Death and Grieving in Peter Matthiessen’s The Snow Leopard

“I feel at peace among these looming rocks, the cloud swirl and wind- whirled snow, as if the earth had opened up to take me in.”

page 159

The Snow Leopard (1978), could be criticized as misleading since this is not a book about the mysterious Leopard of the high altitudes of the Himalayas. The purpose of the expedition about which Peter Matthiessen (1927-1914) writes was to record the mating proclivities of the bharal, a rare blue sheep/goat of the Himalayans. Certainly, titles are important as they give the reader an idea of what to expect when they open the cover and begin to give their time over to the words on the page. It is quite possible, a title such as “The Blue Bharal’s Mating Habits” would have captured the actual reason for Matthiessen journeying to Inner Dolpo with the noted field biologist George Schaller (but then, George Schaller probably wrote that article.). While Matthiessen is not on the expedition as an expert biologist interested in blue bharal, he does, nonetheless, take excellent notes and proves himself to be a competent field biologist at the side of Schaller. Matthiessen’s book, however, is more than an expedition record. The beauty of the title, for those wondering about the Snow Leopard, is that while the Snow Leopard was not the purpose of the expedition, it does reflect Peter Matthiessen’s presence on the expedition, and it gives the book a spaciousness for Matthiessen to work out his grief, a grief which he suffers on several planes.

The elusive Snow Leopard is like a misty fog surrounding and softening both the arduous task of reaching approximately 18,000 feet to reach Inner Dolpo, and the painful memories of Matthiessen’s wife who had recently died of brain cancer. The rare and beautiful leopard also serves as a trope for the reality which Matthiessen is striving so hard to describe and to live. It is indeed elusive to live out the precepts of Buddhism, which he finds imbued in the actions of the Sherpas, especially one called, Tukten:

“Yet their dignity is unassailable, for the service is rendered for its own sake — it is the task, not the employer, that is served. As Buddhists they know that the doing matters more than the attainment of reward, that to serve in this selfless way is to be free. Because of their belief in Karma — the principle of cause and effect that permeates Buddhism and Hinduism (and Christianity, for that matter: as ye sow, so shall ye reap) — they are tolerant and unjudgmental, knowing that bad acts will receive their due without the intervention of the victim.”

page 30-31

Their journey begins in Pokhara.

Matthiessen has the patience and humility of a devoted Buddhist and, one cannot deny his journalist eye as he sifts through all the sights he sees and tries to make peace with much of the poverty he witnesses. In the end, he is quite gentle as he finds hope in small things: a smile, a tikka dot,

“Brown eyes observe us as we pass. Confronted with the pain of Asia, one cannot look and cannot turn away. In India, human misery seems so pervasive that one takes in only stray details: a warped leg or a dead eye, a sick pariah dog eating withered grass, an ancient woman lifting her sari to move her shrunken bowels by the road. Yet in Varanasi there is hope of life that has been abandoned in such cities as Calcutta, which seems resigned to the dead and dying in its gutters. Shiva dances in the spicy foods, in the exhilarated bells of the swarming bicycles, the angry bus horns, the chatter of the temple monkeys, the vermilion tikka dot on the women’s foreheads, even in the scent of charred human flesh that pervades the ghats. The people smile — that is the greatest miracle of all. In the heat and stench and shriek of Varanasi, where in fiery sunrise swallows fly like departing spirits over the vast silent river, one delights in the smile of a blind girl being led, of a Hindu gentleman in white turban gazing benignly at the bus driver who reviles him, of a flute-playing beggar boy, of a slow old woman pouring holy water from Ganga, the River, onto a stone elephant daubed red.”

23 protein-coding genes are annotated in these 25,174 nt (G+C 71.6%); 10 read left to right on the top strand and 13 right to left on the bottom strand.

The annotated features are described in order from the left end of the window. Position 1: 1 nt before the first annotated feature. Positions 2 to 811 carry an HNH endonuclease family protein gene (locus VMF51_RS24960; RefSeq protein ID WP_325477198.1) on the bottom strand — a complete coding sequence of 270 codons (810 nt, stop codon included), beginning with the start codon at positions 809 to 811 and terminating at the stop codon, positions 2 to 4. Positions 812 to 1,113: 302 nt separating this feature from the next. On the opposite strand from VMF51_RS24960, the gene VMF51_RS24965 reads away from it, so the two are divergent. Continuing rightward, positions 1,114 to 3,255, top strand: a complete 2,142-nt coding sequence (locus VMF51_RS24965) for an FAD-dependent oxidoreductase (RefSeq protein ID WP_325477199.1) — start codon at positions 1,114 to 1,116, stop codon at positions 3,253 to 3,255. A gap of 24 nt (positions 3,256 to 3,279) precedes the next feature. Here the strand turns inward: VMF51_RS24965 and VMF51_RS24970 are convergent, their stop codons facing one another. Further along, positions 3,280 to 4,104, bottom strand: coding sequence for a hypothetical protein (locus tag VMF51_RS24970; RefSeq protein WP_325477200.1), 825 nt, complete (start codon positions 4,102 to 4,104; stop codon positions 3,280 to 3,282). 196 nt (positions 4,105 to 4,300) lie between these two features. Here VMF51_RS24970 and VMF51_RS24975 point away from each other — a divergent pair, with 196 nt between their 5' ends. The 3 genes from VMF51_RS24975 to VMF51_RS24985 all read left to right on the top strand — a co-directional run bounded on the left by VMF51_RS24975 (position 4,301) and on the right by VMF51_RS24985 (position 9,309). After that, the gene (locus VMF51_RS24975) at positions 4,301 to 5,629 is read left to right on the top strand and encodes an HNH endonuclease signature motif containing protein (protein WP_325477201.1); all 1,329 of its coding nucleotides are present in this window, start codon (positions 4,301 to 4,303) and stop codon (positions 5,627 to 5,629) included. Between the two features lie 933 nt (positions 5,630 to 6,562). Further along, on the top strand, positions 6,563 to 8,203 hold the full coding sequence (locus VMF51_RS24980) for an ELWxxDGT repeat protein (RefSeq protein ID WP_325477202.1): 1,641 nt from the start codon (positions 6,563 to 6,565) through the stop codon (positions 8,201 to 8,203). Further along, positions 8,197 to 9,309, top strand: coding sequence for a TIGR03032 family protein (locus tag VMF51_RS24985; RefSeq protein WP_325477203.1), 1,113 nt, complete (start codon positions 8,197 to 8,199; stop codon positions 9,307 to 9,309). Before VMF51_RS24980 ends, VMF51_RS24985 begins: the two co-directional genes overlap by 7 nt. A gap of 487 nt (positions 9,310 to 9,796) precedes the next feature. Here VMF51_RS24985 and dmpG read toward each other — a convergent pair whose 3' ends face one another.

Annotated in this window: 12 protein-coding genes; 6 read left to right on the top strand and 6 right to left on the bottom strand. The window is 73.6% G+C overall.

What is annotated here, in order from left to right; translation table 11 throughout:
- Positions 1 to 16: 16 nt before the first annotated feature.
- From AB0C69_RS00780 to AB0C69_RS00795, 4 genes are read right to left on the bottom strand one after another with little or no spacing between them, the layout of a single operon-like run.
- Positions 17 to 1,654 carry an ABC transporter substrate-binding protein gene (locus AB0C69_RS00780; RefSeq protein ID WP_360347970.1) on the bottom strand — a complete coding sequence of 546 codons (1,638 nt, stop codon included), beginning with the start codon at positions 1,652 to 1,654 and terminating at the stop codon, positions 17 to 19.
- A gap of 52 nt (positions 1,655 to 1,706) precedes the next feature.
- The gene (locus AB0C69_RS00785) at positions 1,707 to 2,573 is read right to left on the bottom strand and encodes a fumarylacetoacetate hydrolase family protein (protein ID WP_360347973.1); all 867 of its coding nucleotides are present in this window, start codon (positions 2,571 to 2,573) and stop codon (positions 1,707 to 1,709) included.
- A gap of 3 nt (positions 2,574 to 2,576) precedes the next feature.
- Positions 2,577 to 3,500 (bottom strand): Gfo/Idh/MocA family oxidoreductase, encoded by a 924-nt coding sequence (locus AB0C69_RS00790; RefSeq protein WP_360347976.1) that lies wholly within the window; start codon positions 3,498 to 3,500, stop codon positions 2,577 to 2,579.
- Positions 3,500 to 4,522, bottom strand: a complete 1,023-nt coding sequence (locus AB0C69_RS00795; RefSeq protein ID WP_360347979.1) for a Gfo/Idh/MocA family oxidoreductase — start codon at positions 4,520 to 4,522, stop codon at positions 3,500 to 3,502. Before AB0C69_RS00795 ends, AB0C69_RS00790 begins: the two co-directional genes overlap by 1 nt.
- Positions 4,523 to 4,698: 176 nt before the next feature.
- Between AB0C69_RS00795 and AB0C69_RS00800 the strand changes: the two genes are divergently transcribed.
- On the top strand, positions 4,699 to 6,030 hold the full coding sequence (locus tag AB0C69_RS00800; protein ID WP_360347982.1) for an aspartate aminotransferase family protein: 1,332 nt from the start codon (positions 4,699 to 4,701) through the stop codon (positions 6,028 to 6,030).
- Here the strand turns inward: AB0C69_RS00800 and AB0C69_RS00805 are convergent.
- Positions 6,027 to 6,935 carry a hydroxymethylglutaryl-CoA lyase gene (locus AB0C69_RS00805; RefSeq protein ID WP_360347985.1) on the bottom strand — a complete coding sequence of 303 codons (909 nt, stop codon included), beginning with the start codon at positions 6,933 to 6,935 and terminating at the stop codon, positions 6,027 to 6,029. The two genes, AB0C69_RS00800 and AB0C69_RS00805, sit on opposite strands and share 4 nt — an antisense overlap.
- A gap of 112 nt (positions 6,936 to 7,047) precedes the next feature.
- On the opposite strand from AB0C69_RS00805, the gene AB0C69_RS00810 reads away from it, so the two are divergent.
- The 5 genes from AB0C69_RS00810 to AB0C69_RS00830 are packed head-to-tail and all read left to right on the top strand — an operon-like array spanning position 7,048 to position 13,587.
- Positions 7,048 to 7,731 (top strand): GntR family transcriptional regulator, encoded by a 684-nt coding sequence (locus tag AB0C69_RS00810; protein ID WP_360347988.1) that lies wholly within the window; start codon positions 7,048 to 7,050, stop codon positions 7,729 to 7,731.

page 10

To be sure, to catch a glimpse of the Snow Leopard is an unspoken goal or desire of both men, even if it is tangential to the expedition. But to see it in its wildness; to catch of glimpse and be grateful; or maybe not even catch a glimpse, and to be grateful still, is the way Matthiessen, as a Buddhist practitioner comes to view it after meeting with the Lama of the Crystal Mountain, who, according to Matthiessen “appears to be a very happy man” despite his isolation and physical deterioration. He walks away recalling the fierceness of his own teacher, Soen Roshi, and so the two worlds are brought together through the teaching.

“In its wholehearted acceptance of what is, this is just what Soen Roshi might have said: I feel as if he had struck me in the chest. I thank him, bow, go softly down the mountain: under my parka, folded prayer flag glows. Butter tea and wind pictures, the Crystal Mountain, and blue sheep dancing on the snow — it’s quite enough!

Have you seen the snow leopard? No! Isn’t that wonderful?”

page 242


In part, this book reads like an anthropologist’s record of a dizzying journey through territory unknown or little known to man. Everything is carefully reported: the difficulties of hiring porters to carry the loads; the snow blindness suffered by those who have lived all their lives in the mountains, but still forget to cover their eyes; the constant walking off of human resources due to fatigue and fear and even laziness; and the danger of the ascent. Peter Matthiessen is detailed and determined in his narration of the journey. He tries to be honest in his feelings and allows us to watch as he observes himself being angry or disgusted or even callous.